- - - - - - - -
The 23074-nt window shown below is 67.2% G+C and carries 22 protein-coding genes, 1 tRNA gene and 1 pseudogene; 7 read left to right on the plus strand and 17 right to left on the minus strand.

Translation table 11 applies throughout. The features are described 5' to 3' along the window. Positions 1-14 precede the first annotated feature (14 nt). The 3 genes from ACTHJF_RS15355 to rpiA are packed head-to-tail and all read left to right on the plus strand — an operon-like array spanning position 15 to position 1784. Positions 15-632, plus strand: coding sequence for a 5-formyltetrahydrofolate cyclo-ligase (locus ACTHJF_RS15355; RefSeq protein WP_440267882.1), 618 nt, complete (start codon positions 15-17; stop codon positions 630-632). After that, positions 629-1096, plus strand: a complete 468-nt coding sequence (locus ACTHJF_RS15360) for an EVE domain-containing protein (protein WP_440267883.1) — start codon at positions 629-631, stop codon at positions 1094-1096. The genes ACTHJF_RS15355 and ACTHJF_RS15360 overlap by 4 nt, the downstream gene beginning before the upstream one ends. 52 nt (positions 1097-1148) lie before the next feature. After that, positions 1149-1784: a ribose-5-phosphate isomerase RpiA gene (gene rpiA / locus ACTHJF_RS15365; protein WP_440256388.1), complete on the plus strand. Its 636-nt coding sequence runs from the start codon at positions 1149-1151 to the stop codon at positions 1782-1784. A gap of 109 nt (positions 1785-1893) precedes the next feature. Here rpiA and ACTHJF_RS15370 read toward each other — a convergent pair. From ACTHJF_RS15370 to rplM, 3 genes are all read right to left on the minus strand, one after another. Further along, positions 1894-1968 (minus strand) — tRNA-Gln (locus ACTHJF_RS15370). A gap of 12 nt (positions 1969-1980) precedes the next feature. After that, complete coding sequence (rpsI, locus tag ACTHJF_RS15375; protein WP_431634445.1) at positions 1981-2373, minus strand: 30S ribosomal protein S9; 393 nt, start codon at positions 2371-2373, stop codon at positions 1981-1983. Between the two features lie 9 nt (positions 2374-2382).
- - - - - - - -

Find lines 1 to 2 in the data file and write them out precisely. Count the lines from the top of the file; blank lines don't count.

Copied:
The 23074-nt window shown below is 67.2% G+C and carries 22 protein-coding genes, 1 tRNA gene and 1 pseudogene; 7 read left to right on the plus strand and 17 right to left on the minus strand.

Translation table 11 applies throughout. The features are described 5' to 3' along the window. Positions 1-14 precede the first annotated feature (14 nt). The 3 genes from ACTHJF_RS15355 to rpiA are packed head-to-tail and all read left to right on the plus strand — an operon-like array spanning position 15 to position 1784. Positions 15-632, plus strand: coding sequence for a 5-formyltetrahydrofolate cyclo-ligase (locus ACTHJF_RS15355; RefSeq protein WP_440267882.1), 618 nt, complete (start codon positions 15-17; stop codon positions 630-632). After that, positions 629-1096, plus strand: a complete 468-nt coding sequence (locus ACTHJF_RS15360) for an EVE domain-containing protein (protein WP_440267883.1) — start codon at positions 629-631, stop codon at positions 1094-1096. The genes ACTHJF_RS15355 and ACTHJF_RS15360 overlap by 4 nt, the downstream gene beginning before the upstream one ends. 52 nt (positions 1097-1148) lie before the next feature. After that, positions 1149-1784: a ribose-5-phosphate isomerase RpiA gene (gene rpiA / locus ACTHJF_RS15365; protein WP_440256388.1), complete on the plus strand. Its 636-nt coding sequence runs from the start codon at positions 1149-1151 to the stop codon at positions 1782-1784. A gap of 109 nt (positions 1785-1893) precedes the next feature. Here rpiA and ACTHJF_RS15370 read toward each other — a convergent pair. From ACTHJF_RS15370 to rplM, 3 genes are all read right to left on the minus strand, one after another. Further along, positions 1894-1968 (minus strand) — tRNA-Gln (locus ACTHJF_RS15370). A gap of 12 nt (positions 1969-1980) precedes the next feature. After that, complete coding sequence (rpsI, locus tag ACTHJF_RS15375; protein WP_431634445.1) at positions 1981-2373, minus strand: 30S ribosomal protein S9; 393 nt, start codon at positions 2371-2373, stop codon at positions 1981-1983. Between the two features lie 9 nt (positions 2374-2382).